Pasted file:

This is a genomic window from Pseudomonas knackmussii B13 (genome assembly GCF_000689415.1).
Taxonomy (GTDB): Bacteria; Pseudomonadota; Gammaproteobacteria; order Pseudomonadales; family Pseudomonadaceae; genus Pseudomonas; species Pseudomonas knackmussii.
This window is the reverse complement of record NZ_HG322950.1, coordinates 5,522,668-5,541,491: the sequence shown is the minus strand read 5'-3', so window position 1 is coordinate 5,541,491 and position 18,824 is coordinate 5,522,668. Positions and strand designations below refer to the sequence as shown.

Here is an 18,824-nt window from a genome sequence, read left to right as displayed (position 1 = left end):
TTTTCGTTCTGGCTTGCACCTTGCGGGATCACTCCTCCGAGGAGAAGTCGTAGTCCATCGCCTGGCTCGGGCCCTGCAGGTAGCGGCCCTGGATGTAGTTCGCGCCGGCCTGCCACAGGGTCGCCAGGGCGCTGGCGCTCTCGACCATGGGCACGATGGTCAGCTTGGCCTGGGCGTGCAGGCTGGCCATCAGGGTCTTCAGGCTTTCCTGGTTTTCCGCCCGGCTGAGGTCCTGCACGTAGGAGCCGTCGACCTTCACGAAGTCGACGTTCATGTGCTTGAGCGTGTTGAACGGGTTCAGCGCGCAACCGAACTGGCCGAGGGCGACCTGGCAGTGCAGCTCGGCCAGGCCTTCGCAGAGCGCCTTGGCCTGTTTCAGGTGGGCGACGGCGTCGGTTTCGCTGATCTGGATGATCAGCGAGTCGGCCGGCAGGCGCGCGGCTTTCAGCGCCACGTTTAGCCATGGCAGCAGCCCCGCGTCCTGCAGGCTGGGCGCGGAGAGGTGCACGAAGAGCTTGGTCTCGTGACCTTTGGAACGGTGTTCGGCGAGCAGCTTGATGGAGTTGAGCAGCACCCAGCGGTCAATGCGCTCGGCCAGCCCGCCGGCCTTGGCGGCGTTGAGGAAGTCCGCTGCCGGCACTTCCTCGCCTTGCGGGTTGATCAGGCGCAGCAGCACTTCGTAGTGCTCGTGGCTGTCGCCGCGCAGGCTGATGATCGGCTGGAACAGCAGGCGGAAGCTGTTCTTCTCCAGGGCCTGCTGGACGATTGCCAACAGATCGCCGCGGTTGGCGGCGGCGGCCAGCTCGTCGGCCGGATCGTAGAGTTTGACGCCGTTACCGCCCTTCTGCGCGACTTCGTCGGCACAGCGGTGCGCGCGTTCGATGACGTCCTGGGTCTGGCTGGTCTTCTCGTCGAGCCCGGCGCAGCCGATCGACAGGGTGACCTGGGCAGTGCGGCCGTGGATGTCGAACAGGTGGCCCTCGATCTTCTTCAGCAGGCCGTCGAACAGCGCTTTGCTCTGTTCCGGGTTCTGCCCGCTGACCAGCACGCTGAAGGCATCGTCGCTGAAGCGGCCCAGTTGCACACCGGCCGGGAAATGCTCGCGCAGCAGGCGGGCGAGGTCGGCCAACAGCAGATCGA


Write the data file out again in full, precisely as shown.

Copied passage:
This is a genomic window from Pseudomonas knackmussii B13 (genome assembly GCF_000689415.1).
Taxonomy (GTDB): Bacteria; Pseudomonadota; Gammaproteobacteria; order Pseudomonadales; family Pseudomonadaceae; genus Pseudomonas; species Pseudomonas knackmussii.
This window is the reverse complement of record NZ_HG322950.1, coordinates 5,522,668-5,541,491: the sequence shown is the minus strand read 5'-3', so window position 1 is coordinate 5,541,491 and position 18,824 is coordinate 5,522,668. Positions and strand designations below refer to the sequence as shown.

Here is an 18,824-nt window from a genome sequence, read left to right as displayed (position 1 = left end):
TTTTCGTTCTGGCTTGCACCTTGCGGGATCACTCCTCCGAGGAGAAGTCGTAGTCCATCGCCTGGCTCGGGCCCTGCAGGTAGCGGCCCTGGATGTAGTTCGCGCCGGCCTGCCACAGGGTCGCCAGGGCGCTGGCGCTCTCGACCATGGGCACGATGGTCAGCTTGGCCTGGGCGTGCAGGCTGGCCATCAGGGTCTTCAGGCTTTCCTGGTTTTCCGCCCGGCTGAGGTCCTGCACGTAGGAGCCGTCGACCTTCACGAAGTCGACGTTCATGTGCTTGAGCGTGTTGAACGGGTTCAGCGCGCAACCGAACTGGCCGAGGGCGACCTGGCAGTGCAGCTCGGCCAGGCCTTCGCAGAGCGCCTTGGCCTGTTTCAGGTGGGCGACGGCGTCGGTTTCGCTGATCTGGATGATCAGCGAGTCGGCCGGCAGGCGCGCGGCTTTCAGCGCCACGTTTAGCCATGGCAGCAGCCCCGCGTCCTGCAGGCTGGGCGCGGAGAGGTGCACGAAGAGCTTGGTCTCGTGACCTTTGGAACGGTGTTCGGCGAGCAGCTTGATGGAGTTGAGCAGCACCCAGCGGTCAATGCGCTCGGCCAGCCCGCCGGCCTTGGCGGCGTTGAGGAAGTCCGCTGCCGGCACTTCCTCGCCTTGCGGGTTGATCAGGCGCAGCAGCACTTCGTAGTGCTCGTGGCTGTCGCCGCGCAGGCTGATGATCGGCTGGAACAGCAGGCGGAAGCTGTTCTTCTCCAGGGCCTGCTGGACGATTGCCAACAGATCGCCGCGGTTGGCGGCGGCGGCCAGCTCGTCGGCCGGATCGTAGAGTTTGACGCCGTTACCGCCCTTCTGCGCGACTTCGTCGGCACAGCGGTGCGCGCGTTCGATGACGTCCTGGGTCTGGCTGGTCTTCTCGTCGAGCCCGGCGCAGCCGATCGACAGGGTGACCTGGGCAGTGCGGCCGTGGATGTCGAACAGGTGGCCCTCGATCTTCTTCAGCAGGCCGTCGAACAGCGCTTTGCTCTGTTCCGGGTTCTGCCCGCTGACCAGCACGCTGAAGGCATCGTCGCTGAAGCGGCCCAGTTGCACACCGGCCGGGAAATGCTCGCGCAGCAGGCGGGCGAGGTCGGCCAACAGCAGATCGA